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Finding the long tail

David Gardner at the Motley Fool was talking to me today about their CAPS feature.

Their users are currently ranking and analyzing more stocks than any firm, including all the big analyst houses, etc. And, you probably won’t be surprised to hear this, the highest-ranked stocks regularly outperform the lowest-ranked ones.

Give your audience enough choices, give the computer enough numbers to crunch and really useful data often appears. It works for movies, for wine, for stocks… the challenge is to find the next one.

Meatball Mondae (#1)

In about three months, my next book, Meatball Sundae, will be published. I know, I know, I just published a book. I’m breaking the biggest rule in publishing. I’m trying your patience by doing another book so soon, but it really couldn’t wait. The new book is on a totally different topic, and it’s a lot longer and filled with examples and stuff. It’s about the internet and new marketing and the fourteen trends that change everything.

Every Monday for the next few months I’m going to publish a thought piece from the book. We’ll start with the basic premise then move on to the fourteen trends in the book. Here goes:

What’s a meatball sundae?

Maybe this is familiar. It is to me, anyway:

You go to a marketing meeting. There’s a presentation from the new Internet marketing guy. He’s brought a fancy (and expensive) blogging consultant with him. She starts talking about how blogs and the “Web 2.0 social media infrastructure” are just waiting for your company to dive in. “Try this stuff,” she seems to be saying, “and the rest of your competitive/structural/profit issues will disappear.”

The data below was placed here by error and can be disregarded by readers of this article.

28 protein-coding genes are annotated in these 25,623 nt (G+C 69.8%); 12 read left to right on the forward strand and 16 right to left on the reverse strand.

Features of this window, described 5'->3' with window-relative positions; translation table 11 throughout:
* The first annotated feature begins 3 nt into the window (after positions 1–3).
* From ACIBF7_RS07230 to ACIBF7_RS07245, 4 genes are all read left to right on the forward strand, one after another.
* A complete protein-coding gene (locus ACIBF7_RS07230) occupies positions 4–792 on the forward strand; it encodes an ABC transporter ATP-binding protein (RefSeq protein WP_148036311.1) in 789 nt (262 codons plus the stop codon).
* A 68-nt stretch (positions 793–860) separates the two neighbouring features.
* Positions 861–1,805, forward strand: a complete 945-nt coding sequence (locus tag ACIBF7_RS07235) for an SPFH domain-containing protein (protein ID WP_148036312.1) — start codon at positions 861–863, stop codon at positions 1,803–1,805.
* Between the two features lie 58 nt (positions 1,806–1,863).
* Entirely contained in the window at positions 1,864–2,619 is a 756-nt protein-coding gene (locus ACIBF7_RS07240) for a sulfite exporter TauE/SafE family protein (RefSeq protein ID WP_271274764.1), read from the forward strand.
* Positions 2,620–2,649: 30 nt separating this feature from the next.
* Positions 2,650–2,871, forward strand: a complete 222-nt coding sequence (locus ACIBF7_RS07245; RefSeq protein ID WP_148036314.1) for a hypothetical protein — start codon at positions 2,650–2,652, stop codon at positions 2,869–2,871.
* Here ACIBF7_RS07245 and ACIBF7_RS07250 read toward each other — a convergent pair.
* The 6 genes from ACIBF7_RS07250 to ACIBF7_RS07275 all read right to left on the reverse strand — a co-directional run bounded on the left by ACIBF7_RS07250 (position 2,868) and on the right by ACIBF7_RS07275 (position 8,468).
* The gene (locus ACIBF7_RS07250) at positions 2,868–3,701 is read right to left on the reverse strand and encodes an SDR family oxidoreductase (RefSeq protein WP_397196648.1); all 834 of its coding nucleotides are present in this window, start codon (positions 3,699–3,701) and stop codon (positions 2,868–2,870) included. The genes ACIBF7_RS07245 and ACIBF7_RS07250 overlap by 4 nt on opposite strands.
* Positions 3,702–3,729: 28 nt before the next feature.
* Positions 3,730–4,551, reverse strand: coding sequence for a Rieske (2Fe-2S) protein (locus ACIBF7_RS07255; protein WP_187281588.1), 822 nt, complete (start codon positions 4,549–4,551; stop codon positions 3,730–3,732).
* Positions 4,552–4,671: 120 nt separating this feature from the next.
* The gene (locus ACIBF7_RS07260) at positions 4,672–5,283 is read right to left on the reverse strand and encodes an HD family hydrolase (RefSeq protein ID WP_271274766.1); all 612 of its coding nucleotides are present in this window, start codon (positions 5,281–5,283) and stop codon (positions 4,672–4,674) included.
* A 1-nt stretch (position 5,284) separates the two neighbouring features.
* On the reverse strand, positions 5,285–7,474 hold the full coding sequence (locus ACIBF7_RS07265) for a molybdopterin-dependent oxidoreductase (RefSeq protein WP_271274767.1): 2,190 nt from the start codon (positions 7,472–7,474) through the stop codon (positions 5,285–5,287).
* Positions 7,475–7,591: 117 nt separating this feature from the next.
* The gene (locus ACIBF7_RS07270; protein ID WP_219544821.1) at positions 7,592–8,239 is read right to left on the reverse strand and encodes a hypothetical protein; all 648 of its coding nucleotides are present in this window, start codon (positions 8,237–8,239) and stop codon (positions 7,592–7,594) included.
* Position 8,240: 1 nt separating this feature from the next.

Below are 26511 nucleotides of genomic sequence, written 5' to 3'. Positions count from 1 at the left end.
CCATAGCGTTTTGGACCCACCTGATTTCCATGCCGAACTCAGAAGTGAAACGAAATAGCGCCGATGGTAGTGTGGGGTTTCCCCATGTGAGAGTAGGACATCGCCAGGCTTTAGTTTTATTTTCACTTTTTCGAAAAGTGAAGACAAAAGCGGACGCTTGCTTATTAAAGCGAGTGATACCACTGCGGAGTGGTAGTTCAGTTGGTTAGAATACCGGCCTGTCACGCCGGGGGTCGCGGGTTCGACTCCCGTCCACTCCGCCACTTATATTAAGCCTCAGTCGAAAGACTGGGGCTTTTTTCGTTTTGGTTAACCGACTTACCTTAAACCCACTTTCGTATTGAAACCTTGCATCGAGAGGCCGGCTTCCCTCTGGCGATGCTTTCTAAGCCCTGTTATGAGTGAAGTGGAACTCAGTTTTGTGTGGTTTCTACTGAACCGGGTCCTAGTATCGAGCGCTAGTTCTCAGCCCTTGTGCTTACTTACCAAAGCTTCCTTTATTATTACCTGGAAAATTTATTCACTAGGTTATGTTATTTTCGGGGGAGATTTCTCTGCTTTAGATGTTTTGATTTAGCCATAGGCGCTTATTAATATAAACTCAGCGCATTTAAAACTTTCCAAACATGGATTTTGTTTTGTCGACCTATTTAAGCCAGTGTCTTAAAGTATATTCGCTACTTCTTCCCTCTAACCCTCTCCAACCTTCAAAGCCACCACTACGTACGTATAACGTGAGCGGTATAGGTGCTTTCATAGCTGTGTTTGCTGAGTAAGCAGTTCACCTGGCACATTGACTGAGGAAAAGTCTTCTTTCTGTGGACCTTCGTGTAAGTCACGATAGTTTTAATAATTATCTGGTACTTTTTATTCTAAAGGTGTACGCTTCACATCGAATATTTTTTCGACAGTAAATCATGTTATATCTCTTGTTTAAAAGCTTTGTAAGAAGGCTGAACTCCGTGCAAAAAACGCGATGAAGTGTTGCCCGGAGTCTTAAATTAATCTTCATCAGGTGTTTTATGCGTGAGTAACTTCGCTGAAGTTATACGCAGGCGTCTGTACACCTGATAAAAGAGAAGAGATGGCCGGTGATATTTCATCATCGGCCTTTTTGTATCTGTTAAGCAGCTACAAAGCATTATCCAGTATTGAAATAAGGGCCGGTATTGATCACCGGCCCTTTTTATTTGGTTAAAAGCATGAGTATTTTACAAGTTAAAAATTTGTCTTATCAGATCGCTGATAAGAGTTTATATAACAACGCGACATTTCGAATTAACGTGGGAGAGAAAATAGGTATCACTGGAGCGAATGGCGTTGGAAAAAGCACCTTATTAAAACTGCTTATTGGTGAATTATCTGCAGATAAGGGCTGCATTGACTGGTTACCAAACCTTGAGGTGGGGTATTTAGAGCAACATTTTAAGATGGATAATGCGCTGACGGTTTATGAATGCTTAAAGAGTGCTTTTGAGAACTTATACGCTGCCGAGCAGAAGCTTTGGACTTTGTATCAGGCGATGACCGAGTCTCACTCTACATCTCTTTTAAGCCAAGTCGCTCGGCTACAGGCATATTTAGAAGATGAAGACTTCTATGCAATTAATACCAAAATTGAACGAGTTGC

In the last ten years, the Internet and radical changes in media have provided marketers everywhere with a toolbox that allows them to capture attention with seemingly little effort, planning, or cash. Six years after the dot-com boom, there are more Web sites, more email users, and more viral ideas, online and offline, than ever before. There are hundreds of cable TV networks and thousands of online radio stations. Not to mention street marketing, email marketing, and MySpace.

Corporations, political parties, nonprofits, job-seekers, and yes, even people looking for love are all scrambling around, trying to exploit the power of these new tools. People treat the New Marketing like a kid with a twenty-dollar bill at an ice cream parlor. They keep wanting to add more stuff—more candy bits and sprinkles and cream and cherries. The dream is simple: “If we can just add enough of [today’s hot topping], everything will take care of itself.”

Most of the time, despite all the hype, organizations fail when they try to use this scattershot approach. They fail to get buzz or traffic or noise or sales. Organizations don’t fail because the Web and the New Marketing don’t work. They fail because the Web and the New Marketing work only when applied to the right organization. New Media makes a promise to the consumer. If the organization is unable to keep that promise, then it fails.

New Marketing—whipped cream and a cherry on top—isn’t magical. What’s magical is what happens when an organization uses the New Marketing to become something it didn’t used to be—it’s not just the marketing that’s transformed, but the entire organization. Just as technology propelled certain organizations through the Industrial Revolution, this new kind of marketing is driving the right organizations through the digital revolution.

You can become the right organization. You can align your organization from the bottom up to sync with New Marketing, and you can transform your organization into one that thrives on the new rules.

Marcel Marceau died

…and despite the void he’ll leave, it’s almost impossible not to make a small joke.